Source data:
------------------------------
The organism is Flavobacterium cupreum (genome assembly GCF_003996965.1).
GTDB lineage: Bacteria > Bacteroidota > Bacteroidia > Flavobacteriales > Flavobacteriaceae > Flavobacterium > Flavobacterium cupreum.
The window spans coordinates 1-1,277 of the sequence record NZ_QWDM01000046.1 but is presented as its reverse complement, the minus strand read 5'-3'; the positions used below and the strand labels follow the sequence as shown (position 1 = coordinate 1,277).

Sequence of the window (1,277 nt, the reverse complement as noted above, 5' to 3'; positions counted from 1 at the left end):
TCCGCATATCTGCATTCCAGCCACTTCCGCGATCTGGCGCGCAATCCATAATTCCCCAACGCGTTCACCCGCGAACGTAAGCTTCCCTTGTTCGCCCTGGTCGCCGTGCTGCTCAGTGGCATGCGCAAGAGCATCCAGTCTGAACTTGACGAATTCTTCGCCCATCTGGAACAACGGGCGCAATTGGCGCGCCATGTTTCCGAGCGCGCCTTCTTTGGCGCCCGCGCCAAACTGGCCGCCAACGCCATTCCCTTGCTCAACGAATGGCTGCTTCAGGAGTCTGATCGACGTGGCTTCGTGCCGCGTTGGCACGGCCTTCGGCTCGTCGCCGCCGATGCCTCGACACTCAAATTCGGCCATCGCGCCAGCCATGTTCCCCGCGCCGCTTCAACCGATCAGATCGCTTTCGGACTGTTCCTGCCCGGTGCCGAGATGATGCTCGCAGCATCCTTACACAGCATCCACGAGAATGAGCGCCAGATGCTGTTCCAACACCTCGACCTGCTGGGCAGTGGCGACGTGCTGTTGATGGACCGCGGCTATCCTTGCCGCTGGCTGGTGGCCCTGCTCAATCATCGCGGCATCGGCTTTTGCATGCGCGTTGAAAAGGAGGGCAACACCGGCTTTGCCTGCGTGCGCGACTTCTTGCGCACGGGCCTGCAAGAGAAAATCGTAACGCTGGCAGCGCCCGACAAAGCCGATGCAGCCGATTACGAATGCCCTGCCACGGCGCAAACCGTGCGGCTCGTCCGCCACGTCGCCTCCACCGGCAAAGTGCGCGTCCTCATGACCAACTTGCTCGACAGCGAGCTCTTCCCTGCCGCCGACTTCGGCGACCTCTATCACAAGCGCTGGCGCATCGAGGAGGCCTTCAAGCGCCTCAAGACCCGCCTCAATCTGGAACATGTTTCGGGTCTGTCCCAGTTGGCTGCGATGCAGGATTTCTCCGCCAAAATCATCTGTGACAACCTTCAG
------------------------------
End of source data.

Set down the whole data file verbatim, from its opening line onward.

The organism is Flavobacterium cupreum (genome assembly GCF_003996965.1).
GTDB lineage: Bacteria > Bacteroidota > Bacteroidia > Flavobacteriales > Flavobacteriaceae > Flavobacterium > Flavobacterium cupreum.
The window spans coordinates 1-1,277 of the sequence record NZ_QWDM01000046.1 but is presented as its reverse complement, the minus strand read 5'-3'; the positions used below and the strand labels follow the sequence as shown (position 1 = coordinate 1,277).

Sequence of the window (1,277 nt, the reverse complement as noted above, 5' to 3'; positions counted from 1 at the left end):
TCCGCATATCTGCATTCCAGCCACTTCCGCGATCTGGCGCGCAATCCATAATTCCCCAACGCGTTCACCCGCGAACGTAAGCTTCCCTTGTTCGCCCTGGTCGCCGTGCTGCTCAGTGGCATGCGCAAGAGCATCCAGTCTGAACTTGACGAATTCTTCGCCCATCTGGAACAACGGGCGCAATTGGCGCGCCATGTTTCCGAGCGCGCCTTCTTTGGCGCCCGCGCCAAACTGGCCGCCAACGCCATTCCCTTGCTCAACGAATGGCTGCTTCAGGAGTCTGATCGACGTGGCTTCGTGCCGCGTTGGCACGGCCTTCGGCTCGTCGCCGCCGATGCCTCGACACTCAAATTCGGCCATCGCGCCAGCCATGTTCCCCGCGCCGCTTCAACCGATCAGATCGCTTTCGGACTGTTCCTGCCCGGTGCCGAGATGATGCTCGCAGCATCCTTACACAGCATCCACGAGAATGAGCGCCAGATGCTGTTCCAACACCTCGACCTGCTGGGCAGTGGCGACGTGCTGTTGATGGACCGCGGCTATCCTTGCCGCTGGCTGGTGGCCCTGCTCAATCATCGCGGCATCGGCTTTTGCATGCGCGTTGAAAAGGAGGGCAACACCGGCTTTGCCTGCGTGCGCGACTTCTTGCGCACGGGCCTGCAAGAGAAAATCGTAACGCTGGCAGCGCCCGACAAAGCCGATGCAGCCGATTACGAATGCCCTGCCACGGCGCAAACCGTGCGGCTCGTCCGCCACGTCGCCTCCACCGGCAAAGTGCGCGTCCTCATGACCAACTTGCTCGACAGCGAGCTCTTCCCTGCCGCCGACTTCGGCGACCTCTATCACAAGCGCTGGCGCATCGAGGAGGCCTTCAAGCGCCTCAAGACCCGCCTCAATCTGGAACATGTTTCGGGTCTGTCCCAGTTGGCTGCGATGCAGGATTTCTCCGCCAAAATCATCTGTGACAACCTTCAG